Battery plant to open on site of old coal power station despite flooding and wildlife concerns
Nicholas Thomas Local Democracy Reporter
A new battery energy storage plant will be built next to a former coal-fired power station despite concerns about a local wildlife reserve and the risk of flooding.
The batteries will store excess power during times of “excess supply” and then put that electricity back into the grid when demand is higher.
The facility will sit alongside the decommissioned Uskmouth B Power Station on the edge of Newport, on the site of several 11-metre high cooling towers, which are to be demolished.
Concerns about flooding and the impact on a nearby wildlife habitat were raised at a meeting of Newport City Council’s planning committee on Wednesday January 10, but councillors were also told the battery plant would play an important part in meeting climate change goals.
The Welsh Government’s ambitions to move to net-zero carbon production by using cleaner forms of power generation “must be given substantial weight”, Joanne Davidson, the council’s east area development manager, told the meeting.
The batteries, which will be housed in green shipping-style containers, will also provide “grid stability” and “support the use of renewable energy sources”.
Committee member John Reynolds said it was “really important we support this in the current climate”.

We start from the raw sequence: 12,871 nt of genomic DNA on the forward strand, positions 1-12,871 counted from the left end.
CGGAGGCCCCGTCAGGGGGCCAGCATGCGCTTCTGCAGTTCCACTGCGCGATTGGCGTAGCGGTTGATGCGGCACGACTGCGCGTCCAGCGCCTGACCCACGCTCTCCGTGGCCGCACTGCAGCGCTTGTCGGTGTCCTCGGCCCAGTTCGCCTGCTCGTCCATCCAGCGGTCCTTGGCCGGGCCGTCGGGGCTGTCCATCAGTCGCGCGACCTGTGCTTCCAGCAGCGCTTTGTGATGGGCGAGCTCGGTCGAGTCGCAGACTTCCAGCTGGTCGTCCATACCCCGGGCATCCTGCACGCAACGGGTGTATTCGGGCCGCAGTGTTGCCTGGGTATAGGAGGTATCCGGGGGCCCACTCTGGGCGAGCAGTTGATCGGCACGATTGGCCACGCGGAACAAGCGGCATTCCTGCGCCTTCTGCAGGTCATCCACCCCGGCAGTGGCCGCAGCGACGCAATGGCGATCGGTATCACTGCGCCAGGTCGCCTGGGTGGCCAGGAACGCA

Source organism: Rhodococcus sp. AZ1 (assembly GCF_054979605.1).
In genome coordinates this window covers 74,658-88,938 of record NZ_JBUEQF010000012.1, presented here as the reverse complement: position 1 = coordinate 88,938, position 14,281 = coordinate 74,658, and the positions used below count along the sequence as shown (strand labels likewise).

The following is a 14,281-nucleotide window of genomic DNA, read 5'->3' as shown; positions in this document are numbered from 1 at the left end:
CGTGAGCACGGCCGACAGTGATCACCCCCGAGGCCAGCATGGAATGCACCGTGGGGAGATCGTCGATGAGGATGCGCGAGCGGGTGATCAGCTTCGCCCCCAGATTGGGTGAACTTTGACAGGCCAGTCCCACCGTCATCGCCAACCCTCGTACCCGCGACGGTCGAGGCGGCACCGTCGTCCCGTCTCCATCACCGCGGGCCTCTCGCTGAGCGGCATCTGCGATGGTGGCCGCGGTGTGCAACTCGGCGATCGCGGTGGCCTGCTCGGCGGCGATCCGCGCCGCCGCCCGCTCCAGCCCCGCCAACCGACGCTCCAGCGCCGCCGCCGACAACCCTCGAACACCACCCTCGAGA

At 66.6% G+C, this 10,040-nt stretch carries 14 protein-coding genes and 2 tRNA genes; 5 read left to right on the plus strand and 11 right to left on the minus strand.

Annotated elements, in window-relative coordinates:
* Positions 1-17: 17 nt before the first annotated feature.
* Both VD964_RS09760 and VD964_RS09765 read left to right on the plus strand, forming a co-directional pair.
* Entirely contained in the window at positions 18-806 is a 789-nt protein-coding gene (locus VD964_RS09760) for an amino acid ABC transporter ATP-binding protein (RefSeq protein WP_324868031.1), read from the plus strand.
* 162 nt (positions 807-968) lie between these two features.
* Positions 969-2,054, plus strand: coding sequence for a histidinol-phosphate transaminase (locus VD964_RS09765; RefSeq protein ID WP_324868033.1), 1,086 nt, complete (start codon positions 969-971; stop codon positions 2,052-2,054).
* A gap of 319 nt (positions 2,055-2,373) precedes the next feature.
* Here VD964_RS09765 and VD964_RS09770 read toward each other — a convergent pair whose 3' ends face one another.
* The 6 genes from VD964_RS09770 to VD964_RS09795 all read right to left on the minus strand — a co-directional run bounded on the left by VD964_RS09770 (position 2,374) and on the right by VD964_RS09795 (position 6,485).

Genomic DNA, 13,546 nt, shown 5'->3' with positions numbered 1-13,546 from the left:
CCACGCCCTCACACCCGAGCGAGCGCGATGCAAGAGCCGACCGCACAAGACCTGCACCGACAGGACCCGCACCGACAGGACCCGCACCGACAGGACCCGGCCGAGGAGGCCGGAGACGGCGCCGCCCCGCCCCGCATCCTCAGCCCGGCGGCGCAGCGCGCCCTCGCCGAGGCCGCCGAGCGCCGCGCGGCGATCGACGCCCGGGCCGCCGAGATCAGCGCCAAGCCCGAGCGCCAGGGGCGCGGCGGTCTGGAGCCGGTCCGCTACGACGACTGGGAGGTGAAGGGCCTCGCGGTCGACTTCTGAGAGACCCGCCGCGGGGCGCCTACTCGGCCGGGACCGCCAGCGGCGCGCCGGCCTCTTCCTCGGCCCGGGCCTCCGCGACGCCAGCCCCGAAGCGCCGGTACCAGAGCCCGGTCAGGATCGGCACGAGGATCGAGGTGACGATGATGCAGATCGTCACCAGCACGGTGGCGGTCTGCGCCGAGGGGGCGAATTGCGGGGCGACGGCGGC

His colleague Stephen Cocks said the application was “clearly the sort of project we should be supporting”, but noted the area in question would possibly not be acceptable for development if there wasn’t already a power station built on the land.
Council officers had noted the proximity of the Newport Wetlands nature reserve, but generally found any impacts on wildlife would not be so detrimental that the application should be rejected.
“Doing nothing in this case would be a missed opportunity to reuse previously developed and underused land and the benefits of doing so in this case, with mitigation, are considered to outweigh any harm,” the planning officers concluded in their report.
Ms Davidson also told the committee the site was considered “highly vulnerable” to flooding, and local sea defences were in a poor condition.
Richard Moore, a planner for applicant Enso Energy, told the committee members that battery energy storage sites would play a significant role in the future of the nation’s power provision.
The move to more renewable sources of energy would lead to “intermittence” in the stability of power supply, and battery storage was the “mortar in the net-zero wall”.
That “wall” of renewable energy supply would “topple without the mortar holding it together”, he warned.
The committee voted unanimously to approve planning permission.
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